|20210720||20210725 (R4)||I couldn't stand back anymore and just watch people die.|
In September 2020, drug policy activist Peter Krykant decided he'd had enough. The former heroin addict, turned frontline campaigner, bought a minivan and kitted it out with sanitisers and needles, a supply of naloxone- the medication used to reverse an opioid overdose- and a defibrillator.
He parked it Glasgow's city centre and opened its doors to homeless drug users most at risk of overdose.
The van is operating as a drug consumption room (DCR), which is illegal under the 1971 Misuse of Drugs Act. DCRs are widely used in North America and Europe but in Britain they're illegal. Two years ago the Home Office stepped in to halt plans for a permanent site in Glasgow.
Right now, Scotland now holds a per capita death rate three times higher than anywhere else in Europe, tallying six straight years of record-setting, drug-related deaths. The SNP government has expressed support for bold initiatives, like DCRs, but claims its hands are tied by Westminster.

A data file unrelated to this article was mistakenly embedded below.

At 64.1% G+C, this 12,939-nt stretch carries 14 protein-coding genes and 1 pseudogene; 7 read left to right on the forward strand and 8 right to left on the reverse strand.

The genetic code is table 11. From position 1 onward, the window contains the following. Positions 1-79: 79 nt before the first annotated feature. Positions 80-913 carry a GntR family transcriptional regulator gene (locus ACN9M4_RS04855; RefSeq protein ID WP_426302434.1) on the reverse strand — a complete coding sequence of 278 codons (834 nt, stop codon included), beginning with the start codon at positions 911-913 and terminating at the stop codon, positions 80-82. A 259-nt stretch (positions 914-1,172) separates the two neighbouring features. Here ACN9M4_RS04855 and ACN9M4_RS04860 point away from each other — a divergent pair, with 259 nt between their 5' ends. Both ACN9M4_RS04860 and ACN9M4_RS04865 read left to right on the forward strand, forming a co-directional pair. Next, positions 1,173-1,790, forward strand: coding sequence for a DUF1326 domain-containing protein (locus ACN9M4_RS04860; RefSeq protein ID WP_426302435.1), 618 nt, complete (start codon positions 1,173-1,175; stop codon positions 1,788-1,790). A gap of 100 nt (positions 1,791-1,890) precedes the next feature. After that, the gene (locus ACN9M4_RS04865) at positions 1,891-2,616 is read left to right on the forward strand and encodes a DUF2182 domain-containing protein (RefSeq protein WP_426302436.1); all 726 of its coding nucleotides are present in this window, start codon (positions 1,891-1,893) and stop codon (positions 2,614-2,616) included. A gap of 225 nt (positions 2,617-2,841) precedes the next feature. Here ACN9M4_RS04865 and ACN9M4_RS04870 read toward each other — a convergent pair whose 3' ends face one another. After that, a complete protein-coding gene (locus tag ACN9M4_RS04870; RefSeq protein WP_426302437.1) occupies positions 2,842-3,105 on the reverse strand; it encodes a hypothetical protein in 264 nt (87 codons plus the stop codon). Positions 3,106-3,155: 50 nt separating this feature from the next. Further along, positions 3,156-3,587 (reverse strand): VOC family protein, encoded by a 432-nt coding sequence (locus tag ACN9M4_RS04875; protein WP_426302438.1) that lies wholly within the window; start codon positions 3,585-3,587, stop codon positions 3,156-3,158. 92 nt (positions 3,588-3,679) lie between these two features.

For Peter Krykant, setting up the van is not just about saving lives, but challenging drug policy.
Presenter Dani Garavelli recorded with Peter at the van over eight months, getting to know him, his family and the users who rely on the service.
Producer: Caitlin Smith
The story of one man's attempt to challenge fifty years of UK drug policy.